The University of New Mexico Cancer Center is offering a new treatment option that could help patients with brain cancer better preserve strength and health. The non-invasive outpatient procedure – stereotactic radiosurgery – kills tumor cells in the brain in a single treatment.
The procedure uses existing UNM Cancer Center radiation therapy equipment to focus a set of x-ray beams on a single tiny point inside the brain. The x-rays kill the cells at that point. Creating the procedure required a multidisciplinary team that included a neurosurgeon, radiation oncologist and radiation physicist.
“The reason stereotactic radio surgery is tricky is because the forgiving aspect of traditional radiation treatment is gone. There is no room for error,” says Dr. Thomas Schroeder, medical director of radiation oncology at the UNM Cancer Center.
“When we treat someone for breast cancer or lung cancer or a cancer in the abdomen, people are breathing," he explains. "Their insides move around. We account for this by adding margin to the treatment volume.” Additionally, Schroeder says, most radiation treatments are given slowly over weeks. Normal tissues repair damage from the radiation between treatments.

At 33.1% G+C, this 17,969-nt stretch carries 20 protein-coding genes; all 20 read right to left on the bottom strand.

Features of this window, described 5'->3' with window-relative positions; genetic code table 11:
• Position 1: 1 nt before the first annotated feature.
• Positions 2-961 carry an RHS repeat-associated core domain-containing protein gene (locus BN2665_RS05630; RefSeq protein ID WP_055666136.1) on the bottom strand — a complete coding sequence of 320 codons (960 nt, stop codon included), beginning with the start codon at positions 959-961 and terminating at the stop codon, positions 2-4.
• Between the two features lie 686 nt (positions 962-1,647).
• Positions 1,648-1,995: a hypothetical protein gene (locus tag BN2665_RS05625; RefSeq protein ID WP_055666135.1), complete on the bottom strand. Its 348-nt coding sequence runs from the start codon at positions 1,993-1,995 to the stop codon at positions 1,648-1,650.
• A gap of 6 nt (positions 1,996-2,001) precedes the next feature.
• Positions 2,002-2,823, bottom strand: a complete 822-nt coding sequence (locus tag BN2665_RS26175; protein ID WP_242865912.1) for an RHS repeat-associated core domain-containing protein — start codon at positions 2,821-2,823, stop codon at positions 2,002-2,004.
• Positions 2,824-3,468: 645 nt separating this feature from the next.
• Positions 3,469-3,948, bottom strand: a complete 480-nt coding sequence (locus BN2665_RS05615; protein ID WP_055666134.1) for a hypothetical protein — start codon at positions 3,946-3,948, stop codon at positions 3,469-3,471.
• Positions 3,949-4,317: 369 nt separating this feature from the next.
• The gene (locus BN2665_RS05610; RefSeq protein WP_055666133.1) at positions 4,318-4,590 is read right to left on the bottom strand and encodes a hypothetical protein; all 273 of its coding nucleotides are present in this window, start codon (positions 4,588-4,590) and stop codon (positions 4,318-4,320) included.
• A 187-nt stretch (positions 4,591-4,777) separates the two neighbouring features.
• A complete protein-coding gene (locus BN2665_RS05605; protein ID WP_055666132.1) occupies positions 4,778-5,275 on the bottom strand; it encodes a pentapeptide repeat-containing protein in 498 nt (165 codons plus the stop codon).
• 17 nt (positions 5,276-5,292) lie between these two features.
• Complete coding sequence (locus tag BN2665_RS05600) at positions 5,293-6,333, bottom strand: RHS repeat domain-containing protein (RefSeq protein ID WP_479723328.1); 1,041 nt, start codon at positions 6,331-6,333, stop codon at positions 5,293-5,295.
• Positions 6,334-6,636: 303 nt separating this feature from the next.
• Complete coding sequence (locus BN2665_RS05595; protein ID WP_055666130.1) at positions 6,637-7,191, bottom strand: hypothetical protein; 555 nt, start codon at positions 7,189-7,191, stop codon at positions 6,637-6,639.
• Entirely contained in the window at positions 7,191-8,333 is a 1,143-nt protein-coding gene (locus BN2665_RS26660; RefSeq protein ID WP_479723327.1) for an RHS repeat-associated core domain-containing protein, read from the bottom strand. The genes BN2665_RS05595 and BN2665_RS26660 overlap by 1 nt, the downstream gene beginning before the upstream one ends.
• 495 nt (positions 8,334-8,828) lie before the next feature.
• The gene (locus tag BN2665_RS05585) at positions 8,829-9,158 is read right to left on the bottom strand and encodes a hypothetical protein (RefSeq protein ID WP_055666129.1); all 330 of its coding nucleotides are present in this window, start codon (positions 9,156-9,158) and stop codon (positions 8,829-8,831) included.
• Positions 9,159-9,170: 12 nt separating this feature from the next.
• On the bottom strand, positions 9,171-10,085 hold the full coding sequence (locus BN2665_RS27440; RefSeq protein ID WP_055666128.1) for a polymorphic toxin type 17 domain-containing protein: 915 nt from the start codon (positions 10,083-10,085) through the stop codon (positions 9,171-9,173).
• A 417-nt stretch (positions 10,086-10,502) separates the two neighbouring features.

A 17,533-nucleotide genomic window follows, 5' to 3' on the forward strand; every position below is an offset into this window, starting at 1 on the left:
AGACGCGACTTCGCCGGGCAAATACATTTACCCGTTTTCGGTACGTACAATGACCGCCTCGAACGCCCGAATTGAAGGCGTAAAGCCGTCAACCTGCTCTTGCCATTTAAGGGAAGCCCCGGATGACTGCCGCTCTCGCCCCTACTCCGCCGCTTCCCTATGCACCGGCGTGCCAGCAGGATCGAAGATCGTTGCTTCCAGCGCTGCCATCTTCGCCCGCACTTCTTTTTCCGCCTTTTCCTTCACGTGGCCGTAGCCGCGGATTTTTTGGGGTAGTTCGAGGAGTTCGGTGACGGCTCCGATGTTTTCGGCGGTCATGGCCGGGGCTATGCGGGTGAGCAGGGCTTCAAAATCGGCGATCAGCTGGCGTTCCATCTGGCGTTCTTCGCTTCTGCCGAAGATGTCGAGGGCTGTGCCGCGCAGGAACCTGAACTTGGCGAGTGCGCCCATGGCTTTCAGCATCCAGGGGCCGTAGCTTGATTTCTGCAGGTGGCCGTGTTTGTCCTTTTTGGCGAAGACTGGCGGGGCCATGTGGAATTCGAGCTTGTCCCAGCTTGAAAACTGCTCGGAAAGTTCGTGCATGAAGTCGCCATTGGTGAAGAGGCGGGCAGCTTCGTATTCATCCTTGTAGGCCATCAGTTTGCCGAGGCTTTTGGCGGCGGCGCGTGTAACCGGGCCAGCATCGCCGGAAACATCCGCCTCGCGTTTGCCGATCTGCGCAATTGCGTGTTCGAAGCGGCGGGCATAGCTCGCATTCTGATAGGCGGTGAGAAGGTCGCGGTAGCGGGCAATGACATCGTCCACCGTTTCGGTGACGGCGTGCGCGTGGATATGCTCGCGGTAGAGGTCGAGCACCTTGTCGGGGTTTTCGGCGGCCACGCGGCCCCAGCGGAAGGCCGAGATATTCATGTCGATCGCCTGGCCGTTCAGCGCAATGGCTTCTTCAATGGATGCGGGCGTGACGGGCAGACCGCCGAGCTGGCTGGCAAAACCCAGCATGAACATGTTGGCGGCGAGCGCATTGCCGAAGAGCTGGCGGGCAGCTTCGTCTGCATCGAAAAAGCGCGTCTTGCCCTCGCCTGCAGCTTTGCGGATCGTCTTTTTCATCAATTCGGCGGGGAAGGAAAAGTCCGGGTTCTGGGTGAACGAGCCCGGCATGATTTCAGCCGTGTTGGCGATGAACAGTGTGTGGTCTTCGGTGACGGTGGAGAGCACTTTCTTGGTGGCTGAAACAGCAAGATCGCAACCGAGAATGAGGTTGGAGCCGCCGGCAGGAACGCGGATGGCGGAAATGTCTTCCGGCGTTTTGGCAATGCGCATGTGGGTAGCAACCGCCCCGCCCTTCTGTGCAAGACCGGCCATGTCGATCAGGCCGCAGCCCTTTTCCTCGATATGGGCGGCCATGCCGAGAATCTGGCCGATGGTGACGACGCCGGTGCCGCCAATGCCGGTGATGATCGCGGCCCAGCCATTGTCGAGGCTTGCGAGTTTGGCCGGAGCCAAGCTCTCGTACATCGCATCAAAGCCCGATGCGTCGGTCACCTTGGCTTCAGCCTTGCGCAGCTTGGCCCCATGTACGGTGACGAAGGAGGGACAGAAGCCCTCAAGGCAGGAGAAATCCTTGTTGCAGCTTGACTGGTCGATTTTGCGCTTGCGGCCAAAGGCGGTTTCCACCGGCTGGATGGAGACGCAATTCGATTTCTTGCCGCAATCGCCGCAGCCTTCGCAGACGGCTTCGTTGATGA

But in stereotactic radiosurgery, there is no room for error because the brain is a very delicate organ and the radiation is given in a single large dose. Physicians painstakingly find the exact location of the tumor. “The tumor could be right next to a very important structure in the brain or next to a very important nerve,” Schroeder says. “With our process, we can achieve sub-millimeter accuracy. It was a challenge for our physics department to make sure we got everything right.”
Recently, the UNM Cancer Center team successfully treated its first patient using their newly-developed and heavily tested process. Schroeder was pleased with the result.
“It’s about trying to take care of our patients,” he says. “That’s what we’re here to do.”